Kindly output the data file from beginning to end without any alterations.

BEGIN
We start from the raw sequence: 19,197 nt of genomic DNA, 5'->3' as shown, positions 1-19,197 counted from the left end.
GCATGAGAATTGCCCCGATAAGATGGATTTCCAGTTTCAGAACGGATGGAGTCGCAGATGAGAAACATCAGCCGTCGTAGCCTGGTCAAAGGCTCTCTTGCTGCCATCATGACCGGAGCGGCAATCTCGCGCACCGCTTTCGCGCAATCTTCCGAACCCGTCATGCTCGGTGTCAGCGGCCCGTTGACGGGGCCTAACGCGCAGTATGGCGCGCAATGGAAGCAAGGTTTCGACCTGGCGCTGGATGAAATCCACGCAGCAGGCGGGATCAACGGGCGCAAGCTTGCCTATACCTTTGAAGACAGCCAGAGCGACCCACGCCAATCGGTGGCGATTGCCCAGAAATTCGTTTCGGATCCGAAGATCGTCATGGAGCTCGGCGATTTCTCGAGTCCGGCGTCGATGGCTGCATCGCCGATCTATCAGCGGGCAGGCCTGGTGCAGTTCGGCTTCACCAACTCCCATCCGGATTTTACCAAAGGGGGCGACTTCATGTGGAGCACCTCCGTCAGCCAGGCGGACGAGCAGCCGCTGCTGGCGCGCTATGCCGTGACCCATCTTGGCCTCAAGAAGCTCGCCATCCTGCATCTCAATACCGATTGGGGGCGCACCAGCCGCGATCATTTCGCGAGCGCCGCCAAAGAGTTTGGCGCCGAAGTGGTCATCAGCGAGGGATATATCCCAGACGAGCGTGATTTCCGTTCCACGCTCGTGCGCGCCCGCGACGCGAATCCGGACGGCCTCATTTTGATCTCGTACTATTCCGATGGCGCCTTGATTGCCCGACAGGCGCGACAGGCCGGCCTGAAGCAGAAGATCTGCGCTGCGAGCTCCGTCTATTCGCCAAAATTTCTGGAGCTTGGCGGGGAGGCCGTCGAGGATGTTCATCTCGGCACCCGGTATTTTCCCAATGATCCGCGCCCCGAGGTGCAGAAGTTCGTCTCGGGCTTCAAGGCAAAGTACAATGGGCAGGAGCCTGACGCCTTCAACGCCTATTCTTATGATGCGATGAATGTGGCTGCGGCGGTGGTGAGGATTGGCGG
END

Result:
We start from the raw sequence: 19,197 nt of genomic DNA, 5'->3' as shown, positions 1-19,197 counted from the left end.
GCATGAGAATTGCCCCGATAAGATGGATTTCCAGTTTCAGAACGGATGGAGTCGCAGATGAGAAACATCAGCCGTCGTAGCCTGGTCAAAGGCTCTCTTGCTGCCATCATGACCGGAGCGGCAATCTCGCGCACCGCTTTCGCGCAATCTTCCGAACCCGTCATGCTCGGTGTCAGCGGCCCGTTGACGGGGCCTAACGCGCAGTATGGCGCGCAATGGAAGCAAGGTTTCGACCTGGCGCTGGATGAAATCCACGCAGCAGGCGGGATCAACGGGCGCAAGCTTGCCTATACCTTTGAAGACAGCCAGAGCGACCCACGCCAATCGGTGGCGATTGCCCAGAAATTCGTTTCGGATCCGAAGATCGTCATGGAGCTCGGCGATTTCTCGAGTCCGGCGTCGATGGCTGCATCGCCGATCTATCAGCGGGCAGGCCTGGTGCAGTTCGGCTTCACCAACTCCCATCCGGATTTTACCAAAGGGGGCGACTTCATGTGGAGCACCTCCGTCAGCCAGGCGGACGAGCAGCCGCTGCTGGCGCGCTATGCCGTGACCCATCTTGGCCTCAAGAAGCTCGCCATCCTGCATCTCAATACCGATTGGGGGCGCACCAGCCGCGATCATTTCGCGAGCGCCGCCAAAGAGTTTGGCGCCGAAGTGGTCATCAGCGAGGGATATATCCCAGACGAGCGTGATTTCCGTTCCACGCTCGTGCGCGCCCGCGACGCGAATCCGGACGGCCTCATTTTGATCTCGTACTATTCCGATGGCGCCTTGATTGCCCGACAGGCGCGACAGGCCGGCCTGAAGCAGAAGATCTGCGCTGCGAGCTCCGTCTATTCGCCAAAATTTCTGGAGCTTGGCGGGGAGGCCGTCGAGGATGTTCATCTCGGCACCCGGTATTTTCCCAATGATCCGCGCCCCGAGGTGCAGAAGTTCGTCTCGGGCTTCAAGGCAAAGTACAATGGGCAGGAGCCTGACGCCTTCAACGCCTATTCTTATGATGCGATGAATGTGGCTGCGGCGGTGGTGAGGATTGGCGG